For the past decade, going to the doctor has felt a bit like guzzling apple cider vinegar while walking on hot coals. Not exactly my idea of fun.
Thursday was no exception—bad news again. Not cancer but a complicated cocktail of issues my doctor believes first set my cancer into motion. And the complicated solutions are (once again) breathtakingly expensive, time-consuming, and without any guarantees.
As I began to recover from the firehose of new test results, I especially sensed God with me. “I know You’re not surprised by this,” I quietly told Him. “I know You have everything I need for this.”
But I’m sure you know as well as I do that trusting God doesn’t mean skirting around the tough emotions that surface on dark days. So even while I was full of faith, I also felt deeply discouraged—sad that I have a broken body, that I can’t seem to string together three weeks of good health. My heart was heavy.
I reached for my Bible, opened to Psalms, and read two verses (just two) before it struck me with new force that while my body is a bad news factory, this Book is nothing but good news. The best news. And when I sit in it—when I linger in these precious pages—my heart grows strong with hope. In this world my body might continue to be weak, but in His Word my spirit is a triathlete.
The apostle Paul put it this way: “So we do not lose heart. Though our outer self is wasting away, our inner self is being renewed day by day” (2 Cor. 4:16).
Okay, and get this: God’s good news doesn’t cost a thing. It’s free, free, free.
Can we just steep in the beauty of this for a moment?
God’s Good News Costs Us Nothing
The best of doctors and clinicians and institutions have, in essence, said to me, “We’re not entirely sure what’s going wrong in your body, and we’re even less sure of whether or not we can cure you. But let’s give it our best shot.” This then sets into motion The Medical Bill Marathon, a financial feat so grueling it could send a strong man into the fetal position in two seconds flat.
But in striking contrast, God Himself perfectly diagnosed our (infinitely bigger) problem, then offered us a 100 percent guaranteed cure that cost Him everything and us nothing. The Perfect Physician was also the Cure, and the Cure was also the Generous Bill-Payer.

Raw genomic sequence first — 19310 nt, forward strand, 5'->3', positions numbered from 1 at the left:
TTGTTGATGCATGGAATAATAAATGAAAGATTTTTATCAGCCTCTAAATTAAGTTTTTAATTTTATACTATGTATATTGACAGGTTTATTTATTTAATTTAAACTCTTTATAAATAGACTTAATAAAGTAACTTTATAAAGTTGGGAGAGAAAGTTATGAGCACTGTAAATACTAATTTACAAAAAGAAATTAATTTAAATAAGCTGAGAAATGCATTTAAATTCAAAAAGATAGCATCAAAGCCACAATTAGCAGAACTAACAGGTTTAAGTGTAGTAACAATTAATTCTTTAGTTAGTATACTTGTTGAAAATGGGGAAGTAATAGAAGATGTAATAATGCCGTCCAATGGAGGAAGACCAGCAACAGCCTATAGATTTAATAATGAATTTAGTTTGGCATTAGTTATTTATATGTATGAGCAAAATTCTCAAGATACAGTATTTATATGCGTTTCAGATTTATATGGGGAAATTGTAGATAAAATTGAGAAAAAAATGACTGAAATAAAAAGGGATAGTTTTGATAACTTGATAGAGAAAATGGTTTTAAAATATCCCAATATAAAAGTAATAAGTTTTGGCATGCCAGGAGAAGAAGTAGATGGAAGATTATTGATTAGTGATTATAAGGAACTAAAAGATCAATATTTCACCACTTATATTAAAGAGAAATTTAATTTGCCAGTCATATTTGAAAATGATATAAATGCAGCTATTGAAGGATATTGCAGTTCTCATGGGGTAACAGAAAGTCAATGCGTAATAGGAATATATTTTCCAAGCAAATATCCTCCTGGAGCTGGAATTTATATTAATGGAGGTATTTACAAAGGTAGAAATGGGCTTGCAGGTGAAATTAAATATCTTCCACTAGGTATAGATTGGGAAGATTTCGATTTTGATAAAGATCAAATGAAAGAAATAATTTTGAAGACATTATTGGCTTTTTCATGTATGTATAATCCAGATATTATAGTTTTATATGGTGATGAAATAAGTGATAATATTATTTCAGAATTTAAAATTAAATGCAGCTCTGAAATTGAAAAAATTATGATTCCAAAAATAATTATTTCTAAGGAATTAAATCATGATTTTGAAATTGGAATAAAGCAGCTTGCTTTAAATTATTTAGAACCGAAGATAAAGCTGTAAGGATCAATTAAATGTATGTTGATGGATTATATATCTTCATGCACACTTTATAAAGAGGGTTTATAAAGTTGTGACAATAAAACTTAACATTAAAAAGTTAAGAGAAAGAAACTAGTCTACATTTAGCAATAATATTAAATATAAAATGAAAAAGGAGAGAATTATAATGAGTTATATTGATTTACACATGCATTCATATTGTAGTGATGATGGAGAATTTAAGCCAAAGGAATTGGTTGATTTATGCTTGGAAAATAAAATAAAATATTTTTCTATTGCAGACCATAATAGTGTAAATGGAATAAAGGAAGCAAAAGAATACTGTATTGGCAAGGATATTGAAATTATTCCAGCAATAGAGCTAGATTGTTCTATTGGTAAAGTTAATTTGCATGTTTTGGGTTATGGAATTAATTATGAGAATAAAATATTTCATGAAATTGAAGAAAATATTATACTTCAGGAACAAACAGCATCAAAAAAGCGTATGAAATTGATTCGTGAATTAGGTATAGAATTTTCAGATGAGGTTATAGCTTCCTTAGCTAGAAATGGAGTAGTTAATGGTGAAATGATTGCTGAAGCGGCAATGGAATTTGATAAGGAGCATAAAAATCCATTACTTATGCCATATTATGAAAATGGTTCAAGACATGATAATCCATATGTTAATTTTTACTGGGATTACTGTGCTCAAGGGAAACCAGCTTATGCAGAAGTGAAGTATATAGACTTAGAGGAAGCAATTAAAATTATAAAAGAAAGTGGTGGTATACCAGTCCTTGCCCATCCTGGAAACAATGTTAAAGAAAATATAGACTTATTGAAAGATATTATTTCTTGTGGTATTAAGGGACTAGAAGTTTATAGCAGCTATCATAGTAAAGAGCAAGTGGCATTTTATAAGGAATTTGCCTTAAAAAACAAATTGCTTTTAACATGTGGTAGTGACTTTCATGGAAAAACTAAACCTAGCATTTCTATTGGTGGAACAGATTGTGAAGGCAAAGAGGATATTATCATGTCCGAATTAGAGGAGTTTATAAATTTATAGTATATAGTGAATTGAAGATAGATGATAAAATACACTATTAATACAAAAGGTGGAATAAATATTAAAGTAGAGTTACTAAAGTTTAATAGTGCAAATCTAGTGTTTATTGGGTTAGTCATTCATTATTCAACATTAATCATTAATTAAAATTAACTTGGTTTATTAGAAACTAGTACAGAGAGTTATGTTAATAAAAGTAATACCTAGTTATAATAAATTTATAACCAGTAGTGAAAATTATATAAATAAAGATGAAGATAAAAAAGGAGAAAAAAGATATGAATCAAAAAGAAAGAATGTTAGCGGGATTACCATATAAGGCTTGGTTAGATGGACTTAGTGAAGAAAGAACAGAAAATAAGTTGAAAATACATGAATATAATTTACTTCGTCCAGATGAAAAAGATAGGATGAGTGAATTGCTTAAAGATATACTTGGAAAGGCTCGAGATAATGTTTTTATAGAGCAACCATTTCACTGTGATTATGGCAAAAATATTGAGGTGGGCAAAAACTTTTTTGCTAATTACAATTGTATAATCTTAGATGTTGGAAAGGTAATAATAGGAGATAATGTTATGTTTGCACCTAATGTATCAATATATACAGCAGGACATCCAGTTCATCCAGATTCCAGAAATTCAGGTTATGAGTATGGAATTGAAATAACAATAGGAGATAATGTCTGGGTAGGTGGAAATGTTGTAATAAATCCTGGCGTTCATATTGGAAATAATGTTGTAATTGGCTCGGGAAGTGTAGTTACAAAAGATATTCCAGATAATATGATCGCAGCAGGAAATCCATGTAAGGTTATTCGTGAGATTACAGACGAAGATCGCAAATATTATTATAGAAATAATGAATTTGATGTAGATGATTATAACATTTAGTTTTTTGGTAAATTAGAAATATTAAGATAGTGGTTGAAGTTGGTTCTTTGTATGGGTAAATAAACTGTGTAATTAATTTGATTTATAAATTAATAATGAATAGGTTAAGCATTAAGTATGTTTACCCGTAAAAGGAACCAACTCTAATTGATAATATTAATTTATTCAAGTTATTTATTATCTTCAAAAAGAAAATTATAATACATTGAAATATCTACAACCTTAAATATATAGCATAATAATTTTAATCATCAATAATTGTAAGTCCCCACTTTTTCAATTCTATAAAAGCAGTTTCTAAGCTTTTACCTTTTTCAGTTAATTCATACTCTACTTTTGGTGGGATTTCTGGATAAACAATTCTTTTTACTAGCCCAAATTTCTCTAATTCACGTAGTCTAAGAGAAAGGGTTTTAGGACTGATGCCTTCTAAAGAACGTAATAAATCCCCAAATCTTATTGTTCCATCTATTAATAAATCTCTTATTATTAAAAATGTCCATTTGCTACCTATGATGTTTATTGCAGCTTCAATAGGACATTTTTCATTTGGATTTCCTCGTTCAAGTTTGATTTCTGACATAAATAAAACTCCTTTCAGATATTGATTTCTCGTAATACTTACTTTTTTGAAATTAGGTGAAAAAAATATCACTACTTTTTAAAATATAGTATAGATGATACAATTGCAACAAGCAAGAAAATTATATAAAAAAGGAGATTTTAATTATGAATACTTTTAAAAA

This is the best news in the history of the world. Every time I open my Bible, every time I recall a promise from these pages, good news wins. So let the bad news come—it will soon be buried with my bones anyway (whether in one year or fifty). But good news gains momentum. Like the beautiful picture painted in Ezekiel 47, God’s goodness starts as a gentle trickle in our life, but it won’t stop until it’s a rushing river that flows deep and wide, bringing life to everything it touches.
Dear one, when we make a habit of looking for that goodness—which requires us to lift our eyes from our singleness, sickness, infertility, divorce, empty bank account, lost loved one, or wounded relationship—we begin to understand that bad news on this side of eternity is sort of like stubbing your toe on the way to collect your billion-dollar inheritance.
More Good Than We Know What to Do With
Okay, so I stubbed my toe again this past week. But I’m sitting here, wealthy beyond compare, spoiled by a Rich and Wonderful Daddy, who loves me beyond anything I will ever deserve. He’s taking my unwanted test results and physical limitations and deep disappointments and working so much good in my life that I don’t know what to do with it all. Seriously. It’s crazy.
Susan Huntington once wrote, “Afflictions are sent for our profit, and if we do not profit by them, the fault is entirely our own.”1
I’ve missed out on some amazing blessings along the way because I was so eager to avoid suffering. But whenever I’ve wrapped my arms around the hardships, when I’ve viewed them as a means of experiencing more of Christ, the blessings flow like a rushing river.
What bad news have you heard recently, dear one? What feels like an insurmountable discouragement to you today? That is exactly where God wants to bring you so much good it will take your breath away.
For more help on refreshing your emotions, check out these resources:
- “God Is with You in Your Panic Attack”—another blog post from Colleen
- “The Truth About Emotions”—video message by Dannah Gresh
- “Ask Nancy: How to Control Runaway Emotions”—Revive Our Hearts radio program
1 Donna Kelderman, Seasons of the Heart: A Year of Devotions from One Generation of Women to Another (Grand Rapids: Reformation Heritage Books, 2013), March 31 entry.